Start with a light color like yellow and sketch in your idea. Once you have your idea sketched out start blocking in big areas of color using nothing but turpentine as a medium. Always go by the lean to fat rule: the first layers of paint have more turpentine and less oil. Successive layers have more oil. This keeps the painting from cracking as it dries. Once you finish this layer it will look great, fresh and exciting but unfinished. This part is always so invigorating; the start of a new painting!
At this point in your painting use your intuition. Do what feels right. Let it flow and don’t think too much about what you are doing. Just get your initial idea down on the canvas. You will get in the groove and it will feel great. After several hours the whole canvas should be covered with paint. You are not trying to finish one part before another. The whole painting should have the same level of finish all the time. It is similar to building a house. You don’t start the foundation of the kitchen put up the walls and install the cabinets and appliances and then do the foundation of a bedroom. The whole house comes up at the same time, first the foundation then the studs, then the roof, etc. You get the idea. The painting is the same way. This is a fun way to paint and the painting remains interesting during the entire process.
When I first started painting I did a very complete drawing, made a grid on the drawing and proportional grrid on the canvas and transferred the drawing to the canvas. I started painting at the upper left finishing each part as I went along until I reached the bottom right corner and then I was finished. That way of painting works but is incredibly boring. It is like doing a paint by number. Don’t do it.
Continue working on your painting building up another layer adding some shading and tonality. Once you have got your painting’s second layer finished it will look pretty crappy. You’ll think, “What was I thinking, this is terrible. How can I ever finish this and make it feel like my initial idea?” Now the thing is, not to worry. This is normal and every painting has to pass through this phase. Kind a of like when the cute kid hits the awkward, gangly adolescent stage. They'll eventually turn pretty but it takes a while.
Now is the time to stop using you intuition and begin analyzing. Remember all those paintings you spent time looking at? Now is the time to remember all you learned. It is your job as the artist to be in charge of how the viewer looks at your painting. You have to decide how his eye will move around your painting. What will he look at first, where will that lead him next and so on until he is back where he started. There are many ways to do this. It is your job to figure out how to make the viewers eye travel around this particular painting. This is not easy and this is where most artists give up. It is easy to start a painting but very difficult to finish one. If you can’t get past this middle step you are doomed. So be analytical. Step back from your painting and close your eyes. Imagine a blank canvas then open your eyes.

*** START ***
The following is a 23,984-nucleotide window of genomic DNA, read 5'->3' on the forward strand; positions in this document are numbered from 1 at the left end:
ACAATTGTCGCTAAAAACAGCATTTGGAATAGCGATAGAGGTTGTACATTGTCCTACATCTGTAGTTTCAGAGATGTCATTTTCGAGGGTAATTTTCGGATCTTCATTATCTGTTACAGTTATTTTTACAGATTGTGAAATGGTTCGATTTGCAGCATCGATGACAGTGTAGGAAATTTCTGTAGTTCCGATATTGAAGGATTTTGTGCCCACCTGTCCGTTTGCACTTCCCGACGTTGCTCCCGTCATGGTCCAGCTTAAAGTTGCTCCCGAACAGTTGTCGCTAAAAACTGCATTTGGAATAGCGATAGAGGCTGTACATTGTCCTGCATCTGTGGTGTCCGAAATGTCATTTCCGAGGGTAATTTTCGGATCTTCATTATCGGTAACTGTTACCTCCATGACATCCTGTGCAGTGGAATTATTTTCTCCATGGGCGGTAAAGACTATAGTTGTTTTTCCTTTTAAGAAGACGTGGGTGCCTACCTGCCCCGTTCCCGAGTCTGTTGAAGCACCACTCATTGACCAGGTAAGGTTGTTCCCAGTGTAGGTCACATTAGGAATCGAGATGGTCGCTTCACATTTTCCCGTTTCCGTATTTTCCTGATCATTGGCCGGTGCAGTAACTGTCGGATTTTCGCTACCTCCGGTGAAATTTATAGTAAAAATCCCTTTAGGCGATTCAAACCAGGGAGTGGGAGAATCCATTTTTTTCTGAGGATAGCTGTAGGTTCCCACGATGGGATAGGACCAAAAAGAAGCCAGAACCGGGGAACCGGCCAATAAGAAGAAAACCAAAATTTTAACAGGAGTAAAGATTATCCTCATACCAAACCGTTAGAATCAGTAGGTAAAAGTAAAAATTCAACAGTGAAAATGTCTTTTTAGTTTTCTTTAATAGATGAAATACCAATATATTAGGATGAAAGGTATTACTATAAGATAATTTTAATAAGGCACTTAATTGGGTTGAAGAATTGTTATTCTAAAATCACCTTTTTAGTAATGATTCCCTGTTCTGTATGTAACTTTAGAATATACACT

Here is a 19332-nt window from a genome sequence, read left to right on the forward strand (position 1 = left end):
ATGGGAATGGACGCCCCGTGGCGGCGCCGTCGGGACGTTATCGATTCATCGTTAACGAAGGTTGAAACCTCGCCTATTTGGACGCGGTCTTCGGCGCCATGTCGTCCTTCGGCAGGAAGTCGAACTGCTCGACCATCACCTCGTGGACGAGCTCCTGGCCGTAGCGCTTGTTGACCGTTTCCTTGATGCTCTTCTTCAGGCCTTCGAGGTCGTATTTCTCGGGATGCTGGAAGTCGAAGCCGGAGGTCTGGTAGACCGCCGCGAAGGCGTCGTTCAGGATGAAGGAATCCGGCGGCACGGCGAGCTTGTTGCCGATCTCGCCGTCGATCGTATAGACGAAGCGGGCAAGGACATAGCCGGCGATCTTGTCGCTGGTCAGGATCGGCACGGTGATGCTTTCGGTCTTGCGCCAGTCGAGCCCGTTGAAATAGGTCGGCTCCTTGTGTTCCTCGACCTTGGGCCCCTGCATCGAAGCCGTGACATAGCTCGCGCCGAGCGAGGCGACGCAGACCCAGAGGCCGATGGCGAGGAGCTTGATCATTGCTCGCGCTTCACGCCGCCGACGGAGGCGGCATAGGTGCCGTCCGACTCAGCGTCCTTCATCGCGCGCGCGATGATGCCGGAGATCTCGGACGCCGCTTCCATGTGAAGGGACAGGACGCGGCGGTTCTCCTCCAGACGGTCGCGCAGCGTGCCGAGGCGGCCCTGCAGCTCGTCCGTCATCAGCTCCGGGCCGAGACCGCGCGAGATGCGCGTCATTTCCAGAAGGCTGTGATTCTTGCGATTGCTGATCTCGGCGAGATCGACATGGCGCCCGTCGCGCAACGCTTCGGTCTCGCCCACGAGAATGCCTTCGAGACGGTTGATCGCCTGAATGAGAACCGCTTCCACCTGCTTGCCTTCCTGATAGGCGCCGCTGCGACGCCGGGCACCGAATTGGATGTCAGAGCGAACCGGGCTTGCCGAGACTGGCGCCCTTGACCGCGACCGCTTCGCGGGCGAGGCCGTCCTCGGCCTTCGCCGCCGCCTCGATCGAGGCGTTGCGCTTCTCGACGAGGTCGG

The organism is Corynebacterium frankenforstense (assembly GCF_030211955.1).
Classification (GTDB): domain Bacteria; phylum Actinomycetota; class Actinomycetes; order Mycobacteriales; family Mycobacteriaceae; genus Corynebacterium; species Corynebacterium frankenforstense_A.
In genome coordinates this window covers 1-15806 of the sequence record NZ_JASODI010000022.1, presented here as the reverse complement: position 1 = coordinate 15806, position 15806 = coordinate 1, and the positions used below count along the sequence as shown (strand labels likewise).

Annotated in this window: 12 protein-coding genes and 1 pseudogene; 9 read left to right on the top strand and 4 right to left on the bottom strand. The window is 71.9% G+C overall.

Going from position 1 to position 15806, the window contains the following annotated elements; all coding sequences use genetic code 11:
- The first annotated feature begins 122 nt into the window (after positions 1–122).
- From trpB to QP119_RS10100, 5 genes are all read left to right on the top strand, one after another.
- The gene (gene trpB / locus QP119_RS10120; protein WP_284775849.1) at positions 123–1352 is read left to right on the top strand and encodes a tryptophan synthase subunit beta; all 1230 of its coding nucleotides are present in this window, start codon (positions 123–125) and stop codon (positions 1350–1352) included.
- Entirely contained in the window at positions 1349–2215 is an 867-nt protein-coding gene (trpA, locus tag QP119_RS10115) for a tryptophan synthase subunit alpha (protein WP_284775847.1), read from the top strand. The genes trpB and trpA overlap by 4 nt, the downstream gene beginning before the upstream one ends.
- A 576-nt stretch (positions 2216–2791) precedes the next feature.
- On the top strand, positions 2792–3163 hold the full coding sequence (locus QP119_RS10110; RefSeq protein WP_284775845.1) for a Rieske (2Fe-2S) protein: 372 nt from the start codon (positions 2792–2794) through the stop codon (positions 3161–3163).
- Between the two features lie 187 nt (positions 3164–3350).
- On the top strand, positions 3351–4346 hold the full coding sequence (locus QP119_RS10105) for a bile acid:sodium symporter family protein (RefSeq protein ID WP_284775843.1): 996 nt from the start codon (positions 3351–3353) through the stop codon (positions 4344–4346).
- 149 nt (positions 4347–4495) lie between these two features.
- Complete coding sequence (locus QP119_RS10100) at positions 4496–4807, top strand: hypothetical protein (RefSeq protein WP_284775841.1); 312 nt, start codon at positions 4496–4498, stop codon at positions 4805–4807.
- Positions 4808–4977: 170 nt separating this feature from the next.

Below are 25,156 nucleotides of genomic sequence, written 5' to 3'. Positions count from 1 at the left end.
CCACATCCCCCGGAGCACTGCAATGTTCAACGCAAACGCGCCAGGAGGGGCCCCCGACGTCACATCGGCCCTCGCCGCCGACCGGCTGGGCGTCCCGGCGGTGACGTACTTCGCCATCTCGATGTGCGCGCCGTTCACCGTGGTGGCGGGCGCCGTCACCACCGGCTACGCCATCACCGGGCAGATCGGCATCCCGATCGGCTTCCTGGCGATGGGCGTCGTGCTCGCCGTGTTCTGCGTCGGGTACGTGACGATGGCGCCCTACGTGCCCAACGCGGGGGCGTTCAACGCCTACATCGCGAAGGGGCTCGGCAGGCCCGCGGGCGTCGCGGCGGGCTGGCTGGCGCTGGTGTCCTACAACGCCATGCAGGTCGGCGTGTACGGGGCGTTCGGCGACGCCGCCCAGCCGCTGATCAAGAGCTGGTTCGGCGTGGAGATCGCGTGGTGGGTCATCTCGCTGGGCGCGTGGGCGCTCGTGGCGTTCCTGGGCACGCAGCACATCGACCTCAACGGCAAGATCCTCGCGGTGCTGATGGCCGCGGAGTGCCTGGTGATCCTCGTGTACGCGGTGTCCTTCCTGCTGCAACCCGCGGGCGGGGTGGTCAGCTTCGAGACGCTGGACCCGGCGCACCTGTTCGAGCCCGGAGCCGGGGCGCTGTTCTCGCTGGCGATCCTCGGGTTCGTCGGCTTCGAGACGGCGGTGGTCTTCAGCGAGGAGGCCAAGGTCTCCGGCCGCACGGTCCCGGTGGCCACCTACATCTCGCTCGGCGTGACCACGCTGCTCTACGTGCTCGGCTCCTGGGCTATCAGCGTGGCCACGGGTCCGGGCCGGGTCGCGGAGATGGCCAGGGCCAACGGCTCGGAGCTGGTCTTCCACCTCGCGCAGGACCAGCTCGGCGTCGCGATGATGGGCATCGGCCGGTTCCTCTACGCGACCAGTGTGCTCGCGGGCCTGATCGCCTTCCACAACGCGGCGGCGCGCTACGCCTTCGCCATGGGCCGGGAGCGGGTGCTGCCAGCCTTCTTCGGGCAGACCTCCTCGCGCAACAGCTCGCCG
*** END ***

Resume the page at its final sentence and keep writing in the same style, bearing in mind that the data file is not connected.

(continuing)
Where did you look first? Be conscious of how you eye moves around the painting. Does your eye get stuck somewhere? If so that is bad. You have to figure out how to keep the eye moving. These are all problems of composition. If you have analyzed enough paintings you will be able to analyze the painting you are working on and get it to a successful conclusion.
It is also helpful if someone else who has a trained eye can look at your painting in progress and tell you how they look at the painting. Most people can’t do this. When a person looks at a painting and the painting is successful their eye moves around the painting in a pleasurable way without them being aware of it. People only become aware of it if they take the time to be analytical about painting and most people don’t. So spend a lot of time getting this part of the painting right. Your painting should still be pretty general without details because you are moving stuff around and changing shapes and tones and colors to get your eye to move the way you want it to.
Once you are convinced that the composition is working then you can begin to add more details and finish the painting. Be sure you are aware of things like consistent lighting, and the temperature of colors, interesting textures, and such. When you are done your painting should embody the idea and feeling you initially had. It will in a very real sense be the incarnation of your beginning idea. If the painting has fulfilled the original concept in its form then you have succeeded.
Some paintings go easier than others and it is usually that middle section that is longer or shorter. In my experience the longer and harder the middle part is, the better the painting is, if it can be resolved successfully. Not all paintings can and those that can’t should get thrown in the trash heap.